Mercy for Sinners

David had sinned.  Horribly.  It was the type of sin that has brought down giants.  And David had slain giants.  Bears.  Lions.  While he was a boy tending his father’s sheep.  He had even killed a man giant.  A man so large that the other soldiers were dwarfed by him.  Yet David stood up to him.   And David won.  David killed the giant with a stone and sling.  Shot him right square in the forehead and then cut off his giant head.  Oh.  David had won that battle.  He had saved his country.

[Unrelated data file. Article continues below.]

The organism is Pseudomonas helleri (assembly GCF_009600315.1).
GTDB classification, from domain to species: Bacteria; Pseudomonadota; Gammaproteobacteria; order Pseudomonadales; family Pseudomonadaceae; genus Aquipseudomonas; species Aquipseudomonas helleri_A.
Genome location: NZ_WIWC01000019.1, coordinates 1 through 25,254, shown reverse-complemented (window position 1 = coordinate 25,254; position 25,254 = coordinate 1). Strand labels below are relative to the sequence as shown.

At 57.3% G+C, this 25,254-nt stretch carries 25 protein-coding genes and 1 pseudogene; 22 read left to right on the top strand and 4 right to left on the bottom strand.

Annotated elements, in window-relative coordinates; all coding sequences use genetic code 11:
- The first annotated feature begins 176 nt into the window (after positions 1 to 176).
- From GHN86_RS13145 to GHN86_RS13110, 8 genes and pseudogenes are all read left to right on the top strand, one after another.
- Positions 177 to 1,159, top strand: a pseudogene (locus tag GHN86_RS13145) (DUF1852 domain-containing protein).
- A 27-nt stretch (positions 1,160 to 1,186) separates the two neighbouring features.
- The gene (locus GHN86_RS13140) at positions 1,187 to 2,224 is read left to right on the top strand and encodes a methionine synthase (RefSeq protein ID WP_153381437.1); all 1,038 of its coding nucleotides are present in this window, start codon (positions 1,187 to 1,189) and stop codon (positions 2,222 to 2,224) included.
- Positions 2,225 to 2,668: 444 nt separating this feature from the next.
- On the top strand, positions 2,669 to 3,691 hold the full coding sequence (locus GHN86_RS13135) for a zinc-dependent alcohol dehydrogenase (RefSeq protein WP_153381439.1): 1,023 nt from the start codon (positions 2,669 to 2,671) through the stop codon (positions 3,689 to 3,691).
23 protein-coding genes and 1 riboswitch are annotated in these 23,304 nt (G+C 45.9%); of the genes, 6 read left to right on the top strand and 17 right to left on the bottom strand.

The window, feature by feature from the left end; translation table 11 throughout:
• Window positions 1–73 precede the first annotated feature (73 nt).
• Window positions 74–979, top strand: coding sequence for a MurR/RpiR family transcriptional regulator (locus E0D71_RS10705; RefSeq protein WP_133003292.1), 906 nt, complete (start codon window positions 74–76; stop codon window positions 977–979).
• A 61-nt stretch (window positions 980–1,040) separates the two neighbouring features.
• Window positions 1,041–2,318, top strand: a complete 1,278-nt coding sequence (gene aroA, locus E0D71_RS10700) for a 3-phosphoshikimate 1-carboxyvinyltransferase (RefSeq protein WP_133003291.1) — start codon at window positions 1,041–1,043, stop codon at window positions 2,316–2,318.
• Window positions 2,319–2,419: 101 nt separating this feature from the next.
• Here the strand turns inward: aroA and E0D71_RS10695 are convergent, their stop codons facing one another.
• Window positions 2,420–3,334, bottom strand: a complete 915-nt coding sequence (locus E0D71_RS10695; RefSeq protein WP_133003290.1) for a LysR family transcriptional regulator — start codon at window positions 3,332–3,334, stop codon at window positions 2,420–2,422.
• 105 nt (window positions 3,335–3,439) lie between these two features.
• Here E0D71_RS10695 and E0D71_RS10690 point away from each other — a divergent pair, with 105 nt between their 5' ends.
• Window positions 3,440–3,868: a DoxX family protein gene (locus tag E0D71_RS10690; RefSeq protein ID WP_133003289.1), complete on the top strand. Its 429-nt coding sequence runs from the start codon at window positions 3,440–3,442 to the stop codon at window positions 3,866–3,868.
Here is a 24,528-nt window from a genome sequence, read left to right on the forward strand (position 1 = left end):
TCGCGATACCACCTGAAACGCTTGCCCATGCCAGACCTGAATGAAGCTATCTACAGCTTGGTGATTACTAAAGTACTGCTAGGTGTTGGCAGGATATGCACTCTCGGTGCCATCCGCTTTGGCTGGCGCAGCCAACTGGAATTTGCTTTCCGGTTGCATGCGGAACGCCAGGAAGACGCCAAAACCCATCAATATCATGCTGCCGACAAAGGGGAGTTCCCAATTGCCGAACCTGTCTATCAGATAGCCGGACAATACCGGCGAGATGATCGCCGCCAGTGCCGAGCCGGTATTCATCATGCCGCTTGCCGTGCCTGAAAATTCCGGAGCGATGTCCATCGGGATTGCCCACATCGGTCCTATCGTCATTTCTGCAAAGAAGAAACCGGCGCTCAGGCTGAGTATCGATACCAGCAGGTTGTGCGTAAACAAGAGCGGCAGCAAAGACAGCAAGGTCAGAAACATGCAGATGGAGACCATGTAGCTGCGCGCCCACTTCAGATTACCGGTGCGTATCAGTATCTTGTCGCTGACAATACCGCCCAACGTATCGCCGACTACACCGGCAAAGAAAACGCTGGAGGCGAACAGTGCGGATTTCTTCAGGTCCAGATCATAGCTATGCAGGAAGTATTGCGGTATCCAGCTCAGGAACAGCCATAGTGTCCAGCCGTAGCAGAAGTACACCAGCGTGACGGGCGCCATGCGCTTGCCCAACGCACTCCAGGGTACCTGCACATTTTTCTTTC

Yet when it came time to slay the giant of lust, David lost.  He couldn’t conquer the desires of his mind and body.  He had allowed the sight of a beautiful married woman to undo him.  Oh.  He had every right to walk on the roof of his house in the middle of the day.  And she had every right to bathe in privacy on the roof of her house.  It just so happened, that both events took place at the same time.  And David couldn’t control his desire to have this woman.  To make her his own.  At any cost.  Possibly without her permission.  Oh.  He wasn’t thinking of the cost at that moment.  He was thinking of how great it would be to conquer yet another beautiful woman.  Never mind that he had many wives at his disposal.   Never mind that she was married to one of his top warriors.  One of the men who would fight faithfully to the end for this king.  For the king who took advantage of his wife while he was at war.